– Maya Angelou

“Either life entails courage or it ceases to be life.”
– E.M. Forster

“To create one’s world in any of the arts takes courage.”
– Georgia O’Keeffe

It is a truth universally acknowledged that whatever it is you want to do in life, especially if it’s extraordinary, you’ll need tenacity and courage to do it. Tenacity is essential everyday. Courage is essential from time to time.

“Whatever you’re meant to do, do it now. The conditions are always impossible.”
– Doris Lessing

If you wait for everything in your life to line up before you act, you’ll be waiting forever. Nearly everyone who’s achieved something of significance has overcome great odds to do it. So, whatever your circumstances are, just get started!

“It is never too late to be what you might have been.”
– George Eliot

Don’t waste time lamenting the years that have passed when your dreams drifted by unfulfilled. It’s a great waste of your creative spirit and won’t effect anything except to make too depressed to take positive action.

“I honor endurance, perseverance, industry, talent.”
– Charlotte Brontë

Whatever you want to achieve never underestimate the power of simply never giving up and, while you’re doing it, always keeping your word with yourself. It’s an essential practice, the difference between actually fulfilling your dreams, or just talking about them for the rest of your life…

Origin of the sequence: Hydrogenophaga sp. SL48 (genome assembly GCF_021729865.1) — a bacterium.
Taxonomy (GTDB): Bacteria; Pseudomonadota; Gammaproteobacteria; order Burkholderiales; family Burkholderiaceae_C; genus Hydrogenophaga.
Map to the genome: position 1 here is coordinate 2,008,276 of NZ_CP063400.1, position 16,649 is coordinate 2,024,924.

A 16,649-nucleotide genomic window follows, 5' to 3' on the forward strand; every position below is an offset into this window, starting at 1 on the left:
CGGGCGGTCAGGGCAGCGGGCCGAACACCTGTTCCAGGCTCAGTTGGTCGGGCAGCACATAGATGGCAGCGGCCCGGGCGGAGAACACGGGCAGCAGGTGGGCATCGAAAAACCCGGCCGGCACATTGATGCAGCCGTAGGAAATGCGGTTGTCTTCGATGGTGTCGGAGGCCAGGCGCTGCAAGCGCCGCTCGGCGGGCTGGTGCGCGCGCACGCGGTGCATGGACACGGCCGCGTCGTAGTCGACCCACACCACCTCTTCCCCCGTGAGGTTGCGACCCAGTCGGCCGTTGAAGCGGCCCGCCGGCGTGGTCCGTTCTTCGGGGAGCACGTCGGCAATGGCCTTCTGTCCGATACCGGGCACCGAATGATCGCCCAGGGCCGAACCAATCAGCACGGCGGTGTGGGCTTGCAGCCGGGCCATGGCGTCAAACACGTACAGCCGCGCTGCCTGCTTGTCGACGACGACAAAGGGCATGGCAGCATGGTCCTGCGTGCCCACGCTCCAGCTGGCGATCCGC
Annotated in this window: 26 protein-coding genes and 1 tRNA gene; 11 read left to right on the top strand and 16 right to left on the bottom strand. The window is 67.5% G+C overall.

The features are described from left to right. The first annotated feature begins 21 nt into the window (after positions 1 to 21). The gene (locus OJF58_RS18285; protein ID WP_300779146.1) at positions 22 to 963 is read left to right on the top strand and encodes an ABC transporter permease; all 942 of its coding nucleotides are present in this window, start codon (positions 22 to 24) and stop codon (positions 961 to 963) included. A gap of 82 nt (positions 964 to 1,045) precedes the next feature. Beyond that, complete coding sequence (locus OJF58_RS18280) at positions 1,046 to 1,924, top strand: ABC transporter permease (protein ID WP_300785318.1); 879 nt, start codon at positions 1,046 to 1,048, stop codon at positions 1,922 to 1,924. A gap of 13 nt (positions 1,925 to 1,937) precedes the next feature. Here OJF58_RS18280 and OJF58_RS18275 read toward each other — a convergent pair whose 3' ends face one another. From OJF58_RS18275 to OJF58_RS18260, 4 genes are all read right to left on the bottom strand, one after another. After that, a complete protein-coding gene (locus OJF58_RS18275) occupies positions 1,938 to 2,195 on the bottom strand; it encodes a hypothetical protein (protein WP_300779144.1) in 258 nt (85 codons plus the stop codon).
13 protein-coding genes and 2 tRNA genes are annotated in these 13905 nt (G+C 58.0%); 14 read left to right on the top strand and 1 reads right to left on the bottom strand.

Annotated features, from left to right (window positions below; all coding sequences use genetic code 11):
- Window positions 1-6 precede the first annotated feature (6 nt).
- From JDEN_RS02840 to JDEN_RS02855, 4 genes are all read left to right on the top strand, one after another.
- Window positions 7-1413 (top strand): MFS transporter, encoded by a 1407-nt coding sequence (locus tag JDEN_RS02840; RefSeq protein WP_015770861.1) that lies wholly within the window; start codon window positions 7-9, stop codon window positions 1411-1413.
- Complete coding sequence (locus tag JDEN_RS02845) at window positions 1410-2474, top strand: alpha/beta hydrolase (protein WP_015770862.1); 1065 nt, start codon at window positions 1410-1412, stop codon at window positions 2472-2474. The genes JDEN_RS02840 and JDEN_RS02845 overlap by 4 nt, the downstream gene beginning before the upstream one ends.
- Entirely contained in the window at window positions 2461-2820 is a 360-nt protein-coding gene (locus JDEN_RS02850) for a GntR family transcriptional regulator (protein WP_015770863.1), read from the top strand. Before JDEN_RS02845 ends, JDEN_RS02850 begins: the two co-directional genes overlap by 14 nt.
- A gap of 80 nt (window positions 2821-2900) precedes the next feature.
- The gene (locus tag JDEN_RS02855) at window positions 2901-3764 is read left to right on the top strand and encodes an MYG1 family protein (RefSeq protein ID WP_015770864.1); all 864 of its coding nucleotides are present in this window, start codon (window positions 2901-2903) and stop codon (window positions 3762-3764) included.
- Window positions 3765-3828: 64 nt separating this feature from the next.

“What does the brain matter compared with the heart?” – Virginia Woolf

Only some of us have the ability to be intellectually brilliant, but most of us have the capacity express what we feel in our hearts. Cultivate that and you’ll create something really special.

“We must be willing to let go of the life we have planned, so as to have the life that is waiting for us.”
– E.M. Forster

Never get so fixated on your imagined future that you don’t see all the possibilities life has to offer. So, even while you’re applying tenacity and determination to fulfilling your dreams remember, at the same time, to let go.

“Words ought all to be distilled into actions and into actions which bring results.”
– Florence Nightingale

Self-belief, talent and visualisation aren’t enough. You must take action, courageous actions, in the direction of your dreams. Your dreams won’t come true from your living room chair.

“I love my rejection slips. They show me I try.”
– Sylvia Plath

When you’re not getting the results you want, whenever you suffer a “failure”, know that you are on the right path. It’s a cliché to say that failure is just a step on the way to success, but it’s a cliché because it’s true.

“The best time for planning a book is while you’re doing the dishes.”
– Agatha Christie

A seemingly silly piece of advice but it really works whenever you’re mentally stuck. Stop thinking so hard, do something else and let your mind wander loosely around the subject, skirting it gently. It won’t be long very long at all before a spark of inspiration settles on your shoulder…

Menna Van Praag

Menna Van Praag

Fifteen years ago I wrote my first novel. Ten years later, with six unpublished manuscripts & a stack of rejections, I self-published my novella, Men, Money & Chocolate. Nine months later I sold it to Hay House and today it’s been translated into 26 languages. The sequel, Happier Than She’s Ever Been, followed a year later. Last April mydebut work of literary fiction, The House at the End of Hope Street was published by Penguin and I’ve just signed a two-book deal with Random House to publish my next two novels: The Memory of Starsand The Cambridge University Witches.
Menna Van Praag